Executives are charged with criminal offenses, politicians rush to propose new legislation, and the country tends to forget the root causes of corruption, and the public policies that make such corruption possible, until new cases inevitably emerge.
To be sure, new cases emerge rather frequently. No sooner do the Enron executives of the world enter the appeals process than new indictments are being readied for the latest round of corporate scofflaws. Just two days ago, for instance, it was reported that one of America’s foremost corporations, the chip maker Intel, is being investigated for unethical pricing methods in an effort to eliminate competition and to thereby sustain its share value (Landed, 2008: 27). Another major American multinational corporation, General Electric, is being forced to defend allegations of tax fraud by its subsidiaries in Latin America (Johnston, 2008: 27). The clear implications are threefold: (1) corporate corruption seems a systemic feature of the American capitalistic system; (2) heavily publicized efforts to create legislation and programs to prevent or minimize cases of corporate corruption seem riddled with flaws and loopholes; and, (3) the people whom suffer the most are the majority of the American public.
In order to provide a clearer picture of the problems associated with corporate corruption, I would like to discuss the fundamental causes of corporate corruption, the types and consequences of corporate corruption, some illustrative cases, and some of the proposed remedies.
Causes of Corporate Corruption
As a preliminary matter, it is essential to note that corporate corruption is not a single, precise type of abuse; quite the contrary, cases of corporate corruption take many forms and manifest themselves in the abuse of different types of public trust and the violation of different types of legislative frameworks. There are, for instance, cases of corporate corruption which result from fraudulent or misleading accounting practices, from the improper use of inside or proprietary information in violation of relevant securities laws, from the use of offshore entities and jurisdictions in order to evade taxation and thus inflate balance sheets and share values, and fraudulent or misleading representations about products in development or research data. In short, the notion of corporate corruption must be viewed as an umbrella designation within which many different types of abuse may and do occur.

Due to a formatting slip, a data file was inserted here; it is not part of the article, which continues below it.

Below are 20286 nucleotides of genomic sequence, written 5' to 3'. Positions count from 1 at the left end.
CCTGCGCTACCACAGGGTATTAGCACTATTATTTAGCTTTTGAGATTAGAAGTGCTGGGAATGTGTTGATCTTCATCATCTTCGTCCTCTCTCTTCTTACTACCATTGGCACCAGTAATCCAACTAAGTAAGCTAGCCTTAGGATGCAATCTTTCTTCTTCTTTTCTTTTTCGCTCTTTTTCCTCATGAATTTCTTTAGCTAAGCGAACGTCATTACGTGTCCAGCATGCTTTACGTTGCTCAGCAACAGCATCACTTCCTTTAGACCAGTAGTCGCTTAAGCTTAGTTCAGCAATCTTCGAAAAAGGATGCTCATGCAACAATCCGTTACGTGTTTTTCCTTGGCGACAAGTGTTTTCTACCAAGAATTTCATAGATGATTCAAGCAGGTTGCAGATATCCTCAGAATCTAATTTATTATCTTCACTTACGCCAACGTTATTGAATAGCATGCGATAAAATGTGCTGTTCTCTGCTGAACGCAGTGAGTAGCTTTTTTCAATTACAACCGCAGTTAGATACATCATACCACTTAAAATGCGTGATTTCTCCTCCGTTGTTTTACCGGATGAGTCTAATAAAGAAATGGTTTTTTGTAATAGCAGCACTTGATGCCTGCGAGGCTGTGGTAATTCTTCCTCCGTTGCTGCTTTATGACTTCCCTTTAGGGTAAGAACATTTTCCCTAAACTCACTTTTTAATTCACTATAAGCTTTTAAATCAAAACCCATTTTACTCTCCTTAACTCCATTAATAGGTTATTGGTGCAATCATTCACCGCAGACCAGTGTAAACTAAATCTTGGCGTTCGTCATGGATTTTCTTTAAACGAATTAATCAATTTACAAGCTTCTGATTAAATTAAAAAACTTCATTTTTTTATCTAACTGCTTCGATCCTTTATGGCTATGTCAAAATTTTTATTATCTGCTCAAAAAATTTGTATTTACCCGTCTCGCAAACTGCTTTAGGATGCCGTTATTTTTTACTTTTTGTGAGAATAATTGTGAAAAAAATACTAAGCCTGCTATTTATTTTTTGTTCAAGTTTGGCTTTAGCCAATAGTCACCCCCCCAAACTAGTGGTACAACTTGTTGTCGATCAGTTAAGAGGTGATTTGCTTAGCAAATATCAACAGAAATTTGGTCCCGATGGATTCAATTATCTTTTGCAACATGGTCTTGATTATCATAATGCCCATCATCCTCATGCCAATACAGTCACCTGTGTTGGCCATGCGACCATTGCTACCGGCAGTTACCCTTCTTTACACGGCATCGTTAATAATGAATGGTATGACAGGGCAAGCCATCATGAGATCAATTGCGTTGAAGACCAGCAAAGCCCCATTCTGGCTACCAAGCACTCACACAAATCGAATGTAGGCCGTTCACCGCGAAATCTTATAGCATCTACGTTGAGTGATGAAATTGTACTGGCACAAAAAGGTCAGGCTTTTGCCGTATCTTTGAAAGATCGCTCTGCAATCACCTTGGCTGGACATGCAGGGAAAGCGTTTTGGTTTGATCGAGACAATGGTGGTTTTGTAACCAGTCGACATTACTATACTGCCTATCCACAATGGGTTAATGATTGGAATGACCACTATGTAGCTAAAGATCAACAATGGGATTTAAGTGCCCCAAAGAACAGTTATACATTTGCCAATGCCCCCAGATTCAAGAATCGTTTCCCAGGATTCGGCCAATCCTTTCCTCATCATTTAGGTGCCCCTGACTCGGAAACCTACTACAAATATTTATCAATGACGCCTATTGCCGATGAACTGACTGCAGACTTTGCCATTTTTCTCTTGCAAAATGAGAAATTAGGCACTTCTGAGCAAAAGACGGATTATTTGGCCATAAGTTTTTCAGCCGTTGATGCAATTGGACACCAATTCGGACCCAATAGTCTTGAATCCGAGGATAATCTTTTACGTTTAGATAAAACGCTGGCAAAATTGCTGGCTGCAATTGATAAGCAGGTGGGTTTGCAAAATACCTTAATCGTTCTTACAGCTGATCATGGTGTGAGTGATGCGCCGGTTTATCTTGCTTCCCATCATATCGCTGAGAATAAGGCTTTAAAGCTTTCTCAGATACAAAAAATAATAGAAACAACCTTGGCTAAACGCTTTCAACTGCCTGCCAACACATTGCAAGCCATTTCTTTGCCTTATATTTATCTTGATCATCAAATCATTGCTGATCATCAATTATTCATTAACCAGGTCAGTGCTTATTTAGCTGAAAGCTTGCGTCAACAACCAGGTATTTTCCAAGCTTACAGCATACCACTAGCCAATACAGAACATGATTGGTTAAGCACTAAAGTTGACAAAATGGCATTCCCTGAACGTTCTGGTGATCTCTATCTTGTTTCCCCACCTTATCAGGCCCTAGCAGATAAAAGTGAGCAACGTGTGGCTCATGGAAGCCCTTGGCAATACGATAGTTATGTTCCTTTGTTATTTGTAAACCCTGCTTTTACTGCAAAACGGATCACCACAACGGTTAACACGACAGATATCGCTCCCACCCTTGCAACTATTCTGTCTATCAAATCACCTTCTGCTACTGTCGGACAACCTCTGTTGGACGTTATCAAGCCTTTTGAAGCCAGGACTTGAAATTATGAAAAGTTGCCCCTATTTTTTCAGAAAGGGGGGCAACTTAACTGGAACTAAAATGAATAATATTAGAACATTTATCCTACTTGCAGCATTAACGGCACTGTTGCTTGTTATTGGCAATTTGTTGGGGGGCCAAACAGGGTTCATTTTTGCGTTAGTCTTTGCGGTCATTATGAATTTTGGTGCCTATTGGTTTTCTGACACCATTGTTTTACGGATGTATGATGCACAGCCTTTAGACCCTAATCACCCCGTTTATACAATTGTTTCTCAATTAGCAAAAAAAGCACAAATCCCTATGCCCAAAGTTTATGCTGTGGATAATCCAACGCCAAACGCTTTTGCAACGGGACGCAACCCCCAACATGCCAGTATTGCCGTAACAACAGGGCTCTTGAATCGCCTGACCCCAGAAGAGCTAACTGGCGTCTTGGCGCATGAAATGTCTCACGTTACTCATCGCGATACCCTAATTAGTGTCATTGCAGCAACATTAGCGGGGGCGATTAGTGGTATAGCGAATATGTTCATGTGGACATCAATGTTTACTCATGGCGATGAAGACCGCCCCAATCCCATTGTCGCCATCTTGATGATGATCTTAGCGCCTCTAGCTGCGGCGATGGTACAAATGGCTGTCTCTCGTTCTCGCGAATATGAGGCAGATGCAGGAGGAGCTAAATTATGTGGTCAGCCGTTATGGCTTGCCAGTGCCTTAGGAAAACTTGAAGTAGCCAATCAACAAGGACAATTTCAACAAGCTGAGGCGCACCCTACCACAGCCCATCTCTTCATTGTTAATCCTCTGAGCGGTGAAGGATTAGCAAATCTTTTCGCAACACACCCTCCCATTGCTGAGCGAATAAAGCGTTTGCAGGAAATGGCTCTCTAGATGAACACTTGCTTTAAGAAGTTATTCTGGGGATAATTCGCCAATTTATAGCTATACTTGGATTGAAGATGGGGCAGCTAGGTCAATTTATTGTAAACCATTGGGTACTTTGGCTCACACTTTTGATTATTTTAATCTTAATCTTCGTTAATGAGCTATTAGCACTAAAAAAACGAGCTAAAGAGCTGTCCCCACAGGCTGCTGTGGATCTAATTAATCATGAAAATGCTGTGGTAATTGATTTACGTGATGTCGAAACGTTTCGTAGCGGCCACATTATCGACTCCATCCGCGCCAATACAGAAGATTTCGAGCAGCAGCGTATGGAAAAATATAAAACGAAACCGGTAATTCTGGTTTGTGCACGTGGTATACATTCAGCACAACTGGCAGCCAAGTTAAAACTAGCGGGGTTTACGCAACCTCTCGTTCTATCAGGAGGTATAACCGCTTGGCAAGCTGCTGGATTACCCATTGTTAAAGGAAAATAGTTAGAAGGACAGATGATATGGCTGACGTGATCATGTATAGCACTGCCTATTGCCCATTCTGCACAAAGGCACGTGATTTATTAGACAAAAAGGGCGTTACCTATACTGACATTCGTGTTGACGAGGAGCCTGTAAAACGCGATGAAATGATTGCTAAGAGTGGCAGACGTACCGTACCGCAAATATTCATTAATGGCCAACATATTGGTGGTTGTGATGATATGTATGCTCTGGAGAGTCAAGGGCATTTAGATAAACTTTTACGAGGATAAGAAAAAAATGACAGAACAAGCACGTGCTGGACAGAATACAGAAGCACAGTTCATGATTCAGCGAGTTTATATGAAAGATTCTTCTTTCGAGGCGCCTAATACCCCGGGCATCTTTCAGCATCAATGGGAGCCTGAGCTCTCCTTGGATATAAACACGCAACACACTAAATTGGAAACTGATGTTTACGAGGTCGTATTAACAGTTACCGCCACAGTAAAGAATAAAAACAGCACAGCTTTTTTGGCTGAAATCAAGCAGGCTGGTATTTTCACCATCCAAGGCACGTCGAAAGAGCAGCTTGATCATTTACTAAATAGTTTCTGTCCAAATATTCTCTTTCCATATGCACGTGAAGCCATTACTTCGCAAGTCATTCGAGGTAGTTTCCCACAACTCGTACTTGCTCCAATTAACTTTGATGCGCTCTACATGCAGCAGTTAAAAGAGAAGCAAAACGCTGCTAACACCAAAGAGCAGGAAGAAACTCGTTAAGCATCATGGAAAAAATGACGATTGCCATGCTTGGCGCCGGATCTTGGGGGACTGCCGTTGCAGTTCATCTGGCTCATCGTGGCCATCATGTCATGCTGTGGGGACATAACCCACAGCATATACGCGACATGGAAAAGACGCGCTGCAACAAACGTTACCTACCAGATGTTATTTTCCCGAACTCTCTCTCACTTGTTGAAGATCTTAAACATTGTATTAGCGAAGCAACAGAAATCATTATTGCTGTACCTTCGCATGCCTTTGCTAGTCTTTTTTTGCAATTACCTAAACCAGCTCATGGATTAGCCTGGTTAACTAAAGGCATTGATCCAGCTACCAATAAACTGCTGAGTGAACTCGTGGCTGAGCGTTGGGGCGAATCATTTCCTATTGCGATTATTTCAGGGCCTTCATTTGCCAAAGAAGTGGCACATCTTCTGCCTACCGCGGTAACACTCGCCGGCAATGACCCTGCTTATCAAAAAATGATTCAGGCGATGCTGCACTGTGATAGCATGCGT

What causes these different types of corporate corruption If policy makers are to design and implement effective types of protective legislation then it is imperative to understand the root causes or the motivations which lead those in charge of corporations to engage in abusive and corrupt practices.
In a commentary delivered by a leading scholar to the Financial Times, it was stated thusly:
What led American executives to think they could get away with hiding billions of dollars in corporate losses or invent staggering amounts of non-existent revenues Greed, arrogance, dishonesty and other human frailties are obvious answers. But they are not the most interesting. After all, hubris and corruption among the powerful are as old as the Bible. The 1990s excesses are another popular explanation. The economic bonanza and the ease with which new capital was raised even for the most unjustified ventures contributed to the recent wave of corporate frauds, as did the extravagant compensation schemes that became fashionable (Naim, 2002: n.p.)
Such assertions, that greed causes corporate corruption for example, are misleading. They are misleading because greed is simply a generally category of human behavior; the truest causes are those which inspire the greed